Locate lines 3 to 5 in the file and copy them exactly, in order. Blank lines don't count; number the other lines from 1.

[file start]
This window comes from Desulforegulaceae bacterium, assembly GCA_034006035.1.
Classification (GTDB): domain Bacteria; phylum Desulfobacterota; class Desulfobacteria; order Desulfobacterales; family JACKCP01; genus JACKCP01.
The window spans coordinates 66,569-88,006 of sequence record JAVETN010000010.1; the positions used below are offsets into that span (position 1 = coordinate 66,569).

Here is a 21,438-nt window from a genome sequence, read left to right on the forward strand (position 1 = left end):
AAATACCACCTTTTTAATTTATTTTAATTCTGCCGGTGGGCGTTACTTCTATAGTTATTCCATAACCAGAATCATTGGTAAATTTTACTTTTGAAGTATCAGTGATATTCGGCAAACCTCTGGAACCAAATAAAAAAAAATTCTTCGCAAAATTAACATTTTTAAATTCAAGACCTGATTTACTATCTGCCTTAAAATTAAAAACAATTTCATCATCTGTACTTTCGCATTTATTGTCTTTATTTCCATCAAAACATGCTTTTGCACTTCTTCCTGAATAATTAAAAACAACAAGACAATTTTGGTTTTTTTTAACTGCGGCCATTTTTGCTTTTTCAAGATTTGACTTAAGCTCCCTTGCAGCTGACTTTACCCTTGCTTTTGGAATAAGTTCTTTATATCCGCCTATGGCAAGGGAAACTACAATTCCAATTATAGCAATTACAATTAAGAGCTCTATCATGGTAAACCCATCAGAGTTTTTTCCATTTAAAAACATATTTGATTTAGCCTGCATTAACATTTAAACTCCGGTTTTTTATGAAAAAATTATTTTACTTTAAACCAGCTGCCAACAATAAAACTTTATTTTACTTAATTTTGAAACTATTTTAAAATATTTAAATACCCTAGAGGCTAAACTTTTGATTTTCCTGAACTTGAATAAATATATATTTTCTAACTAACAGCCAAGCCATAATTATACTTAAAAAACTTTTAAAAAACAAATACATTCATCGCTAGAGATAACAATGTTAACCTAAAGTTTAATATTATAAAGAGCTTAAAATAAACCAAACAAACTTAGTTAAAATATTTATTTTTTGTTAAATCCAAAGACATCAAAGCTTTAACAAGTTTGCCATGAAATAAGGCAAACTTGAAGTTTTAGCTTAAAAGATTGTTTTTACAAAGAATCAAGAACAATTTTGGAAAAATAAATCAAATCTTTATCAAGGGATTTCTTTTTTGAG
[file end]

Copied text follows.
The window spans coordinates 66,569-88,006 of sequence record JAVETN010000010.1; the positions used below are offsets into that span (position 1 = coordinate 66,569).

Here is a 21,438-nt window from a genome sequence, read left to right on the forward strand (position 1 = left end):
AAATACCACCTTTTTAATTTATTTTAATTCTGCCGGTGGGCGTTACTTCTATAGTTATTCCATAACCAGAATCATTGGTAAATTTTACTTTTGAAGTATCAGTGATATTCGGCAAACCTCTGGAACCAAATAAAAAAAAATTCTTCGCAAAATTAACATTTTTAAATTCAAGACCTGATTTACTATCTGCCTTAAAATTAAAAACAATTTCATCATCTGTACTTTCGCATTTATTGTCTTTATTTCCATCAAAACATGCTTTTGCACTTCTTCCTGAATAATTAAAAACAACAAGACAATTTTGGTTTTTTTTAACTGCGGCCATTTTTGCTTTTTCAAGATTTGACTTAAGCTCCCTTGCAGCTGACTTTACCCTTGCTTTTGGAATAAGTTCTTTATATCCGCCTATGGCAAGGGAAACTACAATTCCAATTATAGCAATTACAATTAAGAGCTCTATCATGGTAAACCCATCAGAGTTTTTTCCATTTAAAAACATATTTGATTTAGCCTGCATTAACATTTAAACTCCGGTTTTTTATGAAAAAATTATTTTACTTTAAACCAGCTGCCAACAATAAAACTTTATTTTACTTAATTTTGAAACTATTTTAAAATATTTAAATACCCTAGAGGCTAAACTTTTGATTTTCCTGAACTTGAATAAATATATATTTTCTAACTAACAGCCAAGCCATAATTATACTTAAAAAACTTTTAAAAAACAAATACATTCATCGCTAGAGATAACAATGTTAACCTAAAGTTTAATATTATAAAGAGCTTAAAATAAACCAAACAAACTTAGTTAAAATATTTATTTTTTGTTAAATCCAAAGACATCAAAGCTTTAACAAGTTTGCCATGAAATAAGGCAAACTTGAAGTTTTAGCTTAAAAGATTGTTTTTACAAAGAATCAAGAACAATTTTGGAAAAATAAATCAAATCTTTATCAAGGGATTTCTTTTTTGAG